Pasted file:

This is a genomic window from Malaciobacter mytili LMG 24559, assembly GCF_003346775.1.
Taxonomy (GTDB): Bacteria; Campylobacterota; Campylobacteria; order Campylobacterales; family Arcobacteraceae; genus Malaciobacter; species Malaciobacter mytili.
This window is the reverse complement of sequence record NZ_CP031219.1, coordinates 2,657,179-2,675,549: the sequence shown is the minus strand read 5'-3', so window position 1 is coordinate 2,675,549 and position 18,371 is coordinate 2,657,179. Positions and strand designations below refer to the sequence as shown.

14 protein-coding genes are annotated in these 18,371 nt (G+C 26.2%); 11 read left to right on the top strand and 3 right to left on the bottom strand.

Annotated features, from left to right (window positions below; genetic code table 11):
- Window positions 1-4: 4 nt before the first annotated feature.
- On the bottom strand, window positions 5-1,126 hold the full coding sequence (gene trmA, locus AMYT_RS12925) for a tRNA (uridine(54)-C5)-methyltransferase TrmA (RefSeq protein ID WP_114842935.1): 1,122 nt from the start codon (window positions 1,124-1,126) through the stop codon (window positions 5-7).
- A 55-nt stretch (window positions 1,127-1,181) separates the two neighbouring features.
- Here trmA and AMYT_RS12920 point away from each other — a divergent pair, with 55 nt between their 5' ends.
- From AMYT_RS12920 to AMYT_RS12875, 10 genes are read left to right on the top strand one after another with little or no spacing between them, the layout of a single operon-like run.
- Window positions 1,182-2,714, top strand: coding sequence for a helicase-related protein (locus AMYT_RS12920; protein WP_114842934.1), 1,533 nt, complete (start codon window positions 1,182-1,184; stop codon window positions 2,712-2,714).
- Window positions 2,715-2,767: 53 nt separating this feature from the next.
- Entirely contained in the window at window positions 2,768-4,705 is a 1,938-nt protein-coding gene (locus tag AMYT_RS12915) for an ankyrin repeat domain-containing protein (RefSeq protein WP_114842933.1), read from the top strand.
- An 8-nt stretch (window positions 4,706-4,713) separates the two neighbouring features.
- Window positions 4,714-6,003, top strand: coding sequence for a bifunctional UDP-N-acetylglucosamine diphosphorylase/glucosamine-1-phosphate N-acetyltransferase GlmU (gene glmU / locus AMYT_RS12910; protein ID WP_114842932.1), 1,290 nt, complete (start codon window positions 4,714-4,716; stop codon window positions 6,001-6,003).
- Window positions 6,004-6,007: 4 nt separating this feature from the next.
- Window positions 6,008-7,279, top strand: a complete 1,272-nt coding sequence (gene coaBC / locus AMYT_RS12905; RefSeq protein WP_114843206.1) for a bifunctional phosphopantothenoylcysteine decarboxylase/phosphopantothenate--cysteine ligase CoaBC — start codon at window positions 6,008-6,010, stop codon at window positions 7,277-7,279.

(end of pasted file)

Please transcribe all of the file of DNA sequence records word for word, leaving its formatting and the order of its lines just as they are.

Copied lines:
This is a genomic window from Malaciobacter mytili LMG 24559, assembly GCF_003346775.1.
Taxonomy (GTDB): Bacteria; Campylobacterota; Campylobacteria; order Campylobacterales; family Arcobacteraceae; genus Malaciobacter; species Malaciobacter mytili.
This window is the reverse complement of sequence record NZ_CP031219.1, coordinates 2,657,179-2,675,549: the sequence shown is the minus strand read 5'-3', so window position 1 is coordinate 2,675,549 and position 18,371 is coordinate 2,657,179. Positions and strand designations below refer to the sequence as shown.

14 protein-coding genes are annotated in these 18,371 nt (G+C 26.2%); 11 read left to right on the top strand and 3 right to left on the bottom strand.

Annotated features, from left to right (window positions below; genetic code table 11):
- Window positions 1-4: 4 nt before the first annotated feature.
- On the bottom strand, window positions 5-1,126 hold the full coding sequence (gene trmA, locus AMYT_RS12925) for a tRNA (uridine(54)-C5)-methyltransferase TrmA (RefSeq protein ID WP_114842935.1): 1,122 nt from the start codon (window positions 1,124-1,126) through the stop codon (window positions 5-7).
- A 55-nt stretch (window positions 1,127-1,181) separates the two neighbouring features.
- Here trmA and AMYT_RS12920 point away from each other — a divergent pair, with 55 nt between their 5' ends.
- From AMYT_RS12920 to AMYT_RS12875, 10 genes are read left to right on the top strand one after another with little or no spacing between them, the layout of a single operon-like run.
- Window positions 1,182-2,714, top strand: coding sequence for a helicase-related protein (locus AMYT_RS12920; protein WP_114842934.1), 1,533 nt, complete (start codon window positions 1,182-1,184; stop codon window positions 2,712-2,714).
- Window positions 2,715-2,767: 53 nt separating this feature from the next.
- Entirely contained in the window at window positions 2,768-4,705 is a 1,938-nt protein-coding gene (locus tag AMYT_RS12915) for an ankyrin repeat domain-containing protein (RefSeq protein WP_114842933.1), read from the top strand.
- An 8-nt stretch (window positions 4,706-4,713) separates the two neighbouring features.
- Window positions 4,714-6,003, top strand: coding sequence for a bifunctional UDP-N-acetylglucosamine diphosphorylase/glucosamine-1-phosphate N-acetyltransferase GlmU (gene glmU / locus AMYT_RS12910; protein ID WP_114842932.1), 1,290 nt, complete (start codon window positions 4,714-4,716; stop codon window positions 6,001-6,003).
- Window positions 6,004-6,007: 4 nt separating this feature from the next.
- Window positions 6,008-7,279, top strand: a complete 1,272-nt coding sequence (gene coaBC / locus AMYT_RS12905; RefSeq protein WP_114843206.1) for a bifunctional phosphopantothenoylcysteine decarboxylase/phosphopantothenate--cysteine ligase CoaBC — start codon at window positions 6,008-6,010, stop codon at window positions 7,277-7,279.